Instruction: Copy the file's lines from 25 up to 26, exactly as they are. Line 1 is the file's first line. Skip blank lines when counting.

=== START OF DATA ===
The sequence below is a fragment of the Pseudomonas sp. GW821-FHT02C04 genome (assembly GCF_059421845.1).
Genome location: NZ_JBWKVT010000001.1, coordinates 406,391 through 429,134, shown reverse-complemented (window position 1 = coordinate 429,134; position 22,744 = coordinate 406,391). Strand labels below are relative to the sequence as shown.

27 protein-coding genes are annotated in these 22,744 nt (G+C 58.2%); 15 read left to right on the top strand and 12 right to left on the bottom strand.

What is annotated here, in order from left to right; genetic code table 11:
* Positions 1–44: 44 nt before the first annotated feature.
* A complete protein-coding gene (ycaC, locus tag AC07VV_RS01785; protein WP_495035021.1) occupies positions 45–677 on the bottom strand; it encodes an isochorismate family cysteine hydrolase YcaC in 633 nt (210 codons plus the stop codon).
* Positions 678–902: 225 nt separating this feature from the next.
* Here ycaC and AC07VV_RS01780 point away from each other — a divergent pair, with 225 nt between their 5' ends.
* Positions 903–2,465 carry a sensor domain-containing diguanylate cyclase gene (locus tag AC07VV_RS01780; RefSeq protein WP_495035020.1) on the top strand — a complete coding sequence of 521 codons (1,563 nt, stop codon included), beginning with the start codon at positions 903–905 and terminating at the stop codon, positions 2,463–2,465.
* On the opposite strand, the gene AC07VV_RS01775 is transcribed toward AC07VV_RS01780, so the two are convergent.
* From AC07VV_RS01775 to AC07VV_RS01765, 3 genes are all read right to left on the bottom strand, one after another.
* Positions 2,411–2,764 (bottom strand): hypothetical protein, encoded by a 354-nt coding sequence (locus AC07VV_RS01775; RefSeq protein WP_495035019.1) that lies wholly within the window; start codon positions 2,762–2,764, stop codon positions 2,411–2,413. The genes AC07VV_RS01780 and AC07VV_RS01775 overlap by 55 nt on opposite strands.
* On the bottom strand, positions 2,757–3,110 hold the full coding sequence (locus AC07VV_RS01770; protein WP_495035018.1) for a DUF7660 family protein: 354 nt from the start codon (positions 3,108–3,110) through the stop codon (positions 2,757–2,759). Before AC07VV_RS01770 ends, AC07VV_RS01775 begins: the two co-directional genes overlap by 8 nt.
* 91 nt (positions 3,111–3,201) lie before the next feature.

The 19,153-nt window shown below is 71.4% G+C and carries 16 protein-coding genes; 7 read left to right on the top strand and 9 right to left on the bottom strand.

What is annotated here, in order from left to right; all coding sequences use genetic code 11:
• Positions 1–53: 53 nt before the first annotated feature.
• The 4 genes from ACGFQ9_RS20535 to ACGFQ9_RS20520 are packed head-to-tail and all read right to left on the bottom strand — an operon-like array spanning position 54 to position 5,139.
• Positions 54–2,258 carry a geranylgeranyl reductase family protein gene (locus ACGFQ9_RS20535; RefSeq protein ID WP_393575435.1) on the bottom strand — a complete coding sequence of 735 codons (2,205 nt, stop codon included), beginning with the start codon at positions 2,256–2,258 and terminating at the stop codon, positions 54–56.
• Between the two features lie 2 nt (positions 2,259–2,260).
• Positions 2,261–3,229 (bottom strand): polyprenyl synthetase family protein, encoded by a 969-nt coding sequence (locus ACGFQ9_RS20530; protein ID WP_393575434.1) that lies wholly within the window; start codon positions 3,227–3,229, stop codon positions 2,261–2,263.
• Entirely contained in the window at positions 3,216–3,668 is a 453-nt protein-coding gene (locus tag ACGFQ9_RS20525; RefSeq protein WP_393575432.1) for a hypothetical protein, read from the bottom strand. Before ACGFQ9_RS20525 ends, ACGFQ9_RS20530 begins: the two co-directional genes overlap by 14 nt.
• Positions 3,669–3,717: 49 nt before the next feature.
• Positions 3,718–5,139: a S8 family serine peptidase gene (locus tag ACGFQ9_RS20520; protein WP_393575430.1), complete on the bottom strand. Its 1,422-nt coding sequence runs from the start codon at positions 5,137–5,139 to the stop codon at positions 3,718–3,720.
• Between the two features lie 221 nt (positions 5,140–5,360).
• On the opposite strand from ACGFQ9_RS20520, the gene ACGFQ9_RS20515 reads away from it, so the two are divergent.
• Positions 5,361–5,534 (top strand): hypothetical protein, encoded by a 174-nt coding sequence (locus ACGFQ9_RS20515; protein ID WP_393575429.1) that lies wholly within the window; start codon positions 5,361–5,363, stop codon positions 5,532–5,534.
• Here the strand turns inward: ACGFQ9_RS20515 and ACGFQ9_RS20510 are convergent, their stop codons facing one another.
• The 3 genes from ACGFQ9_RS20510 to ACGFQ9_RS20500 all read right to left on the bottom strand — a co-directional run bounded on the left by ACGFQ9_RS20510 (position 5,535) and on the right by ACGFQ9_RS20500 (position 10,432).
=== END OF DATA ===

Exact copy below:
• Between the two features lie 221 nt (positions 5,140–5,360).
• On the opposite strand from ACGFQ9_RS20520, the gene ACGFQ9_RS20515 reads away from it, so the two are divergent.